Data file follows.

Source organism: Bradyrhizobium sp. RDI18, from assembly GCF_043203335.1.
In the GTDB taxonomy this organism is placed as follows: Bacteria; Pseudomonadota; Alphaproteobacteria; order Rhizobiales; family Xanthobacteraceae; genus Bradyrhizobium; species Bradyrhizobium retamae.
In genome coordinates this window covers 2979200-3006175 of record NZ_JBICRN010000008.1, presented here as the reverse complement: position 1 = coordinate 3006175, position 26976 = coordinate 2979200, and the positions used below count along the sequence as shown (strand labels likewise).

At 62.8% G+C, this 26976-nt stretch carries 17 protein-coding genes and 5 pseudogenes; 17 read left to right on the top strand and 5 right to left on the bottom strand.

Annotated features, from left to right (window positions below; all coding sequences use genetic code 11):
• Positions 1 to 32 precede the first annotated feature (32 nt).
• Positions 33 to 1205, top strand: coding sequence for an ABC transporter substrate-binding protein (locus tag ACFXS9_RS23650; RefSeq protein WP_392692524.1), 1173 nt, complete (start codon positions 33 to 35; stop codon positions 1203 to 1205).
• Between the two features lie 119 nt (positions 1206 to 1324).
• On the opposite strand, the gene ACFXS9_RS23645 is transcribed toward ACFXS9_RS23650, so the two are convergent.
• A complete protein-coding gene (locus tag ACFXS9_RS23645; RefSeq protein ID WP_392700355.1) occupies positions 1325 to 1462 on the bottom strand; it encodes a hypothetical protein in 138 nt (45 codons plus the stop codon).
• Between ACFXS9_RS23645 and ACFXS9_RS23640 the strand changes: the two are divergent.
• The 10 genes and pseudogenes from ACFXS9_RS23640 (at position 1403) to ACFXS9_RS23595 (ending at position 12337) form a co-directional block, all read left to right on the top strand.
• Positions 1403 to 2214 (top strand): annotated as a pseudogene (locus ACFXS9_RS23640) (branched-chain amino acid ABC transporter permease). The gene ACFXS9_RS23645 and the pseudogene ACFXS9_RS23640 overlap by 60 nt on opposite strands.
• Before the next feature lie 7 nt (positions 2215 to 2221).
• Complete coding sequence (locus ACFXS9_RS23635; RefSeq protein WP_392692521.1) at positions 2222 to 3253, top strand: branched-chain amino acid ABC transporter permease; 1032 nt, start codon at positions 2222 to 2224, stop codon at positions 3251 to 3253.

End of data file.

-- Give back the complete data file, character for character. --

Source organism: Bradyrhizobium sp. RDI18, from assembly GCF_043203335.1.
In the GTDB taxonomy this organism is placed as follows: Bacteria; Pseudomonadota; Alphaproteobacteria; order Rhizobiales; family Xanthobacteraceae; genus Bradyrhizobium; species Bradyrhizobium retamae.
In genome coordinates this window covers 2979200-3006175 of record NZ_JBICRN010000008.1, presented here as the reverse complement: position 1 = coordinate 3006175, position 26976 = coordinate 2979200, and the positions used below count along the sequence as shown (strand labels likewise).

At 62.8% G+C, this 26976-nt stretch carries 17 protein-coding genes and 5 pseudogenes; 17 read left to right on the top strand and 5 right to left on the bottom strand.

Annotated features, from left to right (window positions below; all coding sequences use genetic code 11):
• Positions 1 to 32 precede the first annotated feature (32 nt).
• Positions 33 to 1205, top strand: coding sequence for an ABC transporter substrate-binding protein (locus tag ACFXS9_RS23650; RefSeq protein WP_392692524.1), 1173 nt, complete (start codon positions 33 to 35; stop codon positions 1203 to 1205).
• Between the two features lie 119 nt (positions 1206 to 1324).
• On the opposite strand, the gene ACFXS9_RS23645 is transcribed toward ACFXS9_RS23650, so the two are convergent.
• A complete protein-coding gene (locus tag ACFXS9_RS23645; RefSeq protein ID WP_392700355.1) occupies positions 1325 to 1462 on the bottom strand; it encodes a hypothetical protein in 138 nt (45 codons plus the stop codon).
• Between ACFXS9_RS23645 and ACFXS9_RS23640 the strand changes: the two are divergent.
• The 10 genes and pseudogenes from ACFXS9_RS23640 (at position 1403) to ACFXS9_RS23595 (ending at position 12337) form a co-directional block, all read left to right on the top strand.
• Positions 1403 to 2214 (top strand): annotated as a pseudogene (locus ACFXS9_RS23640) (branched-chain amino acid ABC transporter permease). The gene ACFXS9_RS23645 and the pseudogene ACFXS9_RS23640 overlap by 60 nt on opposite strands.
• Before the next feature lie 7 nt (positions 2215 to 2221).
• Complete coding sequence (locus ACFXS9_RS23635; RefSeq protein WP_392692521.1) at positions 2222 to 3253, top strand: branched-chain amino acid ABC transporter permease; 1032 nt, start codon at positions 2222 to 2224, stop codon at positions 3251 to 3253.